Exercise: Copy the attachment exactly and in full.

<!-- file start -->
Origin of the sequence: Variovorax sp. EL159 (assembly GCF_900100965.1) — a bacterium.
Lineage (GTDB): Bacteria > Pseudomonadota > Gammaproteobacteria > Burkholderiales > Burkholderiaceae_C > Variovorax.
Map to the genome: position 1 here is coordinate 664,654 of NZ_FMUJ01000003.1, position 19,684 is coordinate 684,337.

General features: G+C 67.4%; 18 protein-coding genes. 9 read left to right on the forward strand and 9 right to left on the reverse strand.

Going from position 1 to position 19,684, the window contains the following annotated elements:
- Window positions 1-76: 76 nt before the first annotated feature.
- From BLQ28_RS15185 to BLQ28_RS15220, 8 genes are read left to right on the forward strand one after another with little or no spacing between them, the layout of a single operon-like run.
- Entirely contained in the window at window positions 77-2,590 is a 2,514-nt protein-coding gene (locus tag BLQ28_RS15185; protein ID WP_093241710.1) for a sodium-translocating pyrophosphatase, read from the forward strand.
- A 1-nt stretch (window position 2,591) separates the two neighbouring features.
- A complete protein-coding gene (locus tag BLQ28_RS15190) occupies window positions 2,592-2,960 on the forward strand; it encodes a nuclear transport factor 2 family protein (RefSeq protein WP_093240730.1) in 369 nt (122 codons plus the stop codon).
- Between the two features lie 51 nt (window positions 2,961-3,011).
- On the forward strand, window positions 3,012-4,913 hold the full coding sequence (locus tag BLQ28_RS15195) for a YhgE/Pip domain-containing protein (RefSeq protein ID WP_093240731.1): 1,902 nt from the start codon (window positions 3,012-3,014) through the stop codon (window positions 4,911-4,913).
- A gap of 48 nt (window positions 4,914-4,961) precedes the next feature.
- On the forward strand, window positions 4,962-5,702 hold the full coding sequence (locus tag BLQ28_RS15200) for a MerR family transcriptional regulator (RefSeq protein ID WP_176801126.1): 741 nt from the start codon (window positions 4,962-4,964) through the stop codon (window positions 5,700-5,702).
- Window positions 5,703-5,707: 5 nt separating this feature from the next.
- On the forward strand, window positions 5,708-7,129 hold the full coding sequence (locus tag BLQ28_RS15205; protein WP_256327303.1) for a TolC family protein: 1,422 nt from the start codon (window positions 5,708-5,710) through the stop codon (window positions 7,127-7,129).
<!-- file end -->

Origin of the sequence: Variovorax sp. EL159 (assembly GCF_900100965.1) — a bacterium.
Lineage (GTDB): Bacteria > Pseudomonadota > Gammaproteobacteria > Burkholderiales > Burkholderiaceae_C > Variovorax.
Map to the genome: position 1 here is coordinate 664,654 of NZ_FMUJ01000003.1, position 19,684 is coordinate 684,337.

General features: G+C 67.4%; 18 protein-coding genes. 9 read left to right on the forward strand and 9 right to left on the reverse strand.

Going from position 1 to position 19,684, the window contains the following annotated elements:
- Window positions 1-76: 76 nt before the first annotated feature.
- From BLQ28_RS15185 to BLQ28_RS15220, 8 genes are read left to right on the forward strand one after another with little or no spacing between them, the layout of a single operon-like run.
- Entirely contained in the window at window positions 77-2,590 is a 2,514-nt protein-coding gene (locus tag BLQ28_RS15185; protein ID WP_093241710.1) for a sodium-translocating pyrophosphatase, read from the forward strand.
- A 1-nt stretch (window position 2,591) separates the two neighbouring features.
- A complete protein-coding gene (locus tag BLQ28_RS15190) occupies window positions 2,592-2,960 on the forward strand; it encodes a nuclear transport factor 2 family protein (RefSeq protein WP_093240730.1) in 369 nt (122 codons plus the stop codon).
- Between the two features lie 51 nt (window positions 2,961-3,011).
- On the forward strand, window positions 3,012-4,913 hold the full coding sequence (locus tag BLQ28_RS15195) for a YhgE/Pip domain-containing protein (RefSeq protein ID WP_093240731.1): 1,902 nt from the start codon (window positions 3,012-3,014) through the stop codon (window positions 4,911-4,913).
- A gap of 48 nt (window positions 4,914-4,961) precedes the next feature.
- On the forward strand, window positions 4,962-5,702 hold the full coding sequence (locus tag BLQ28_RS15200) for a MerR family transcriptional regulator (RefSeq protein ID WP_176801126.1): 741 nt from the start codon (window positions 4,962-4,964) through the stop codon (window positions 5,700-5,702).
- Window positions 5,703-5,707: 5 nt separating this feature from the next.
- On the forward strand, window positions 5,708-7,129 hold the full coding sequence (locus tag BLQ28_RS15205; protein WP_256327303.1) for a TolC family protein: 1,422 nt from the start codon (window positions 5,708-5,710) through the stop codon (window positions 7,127-7,129).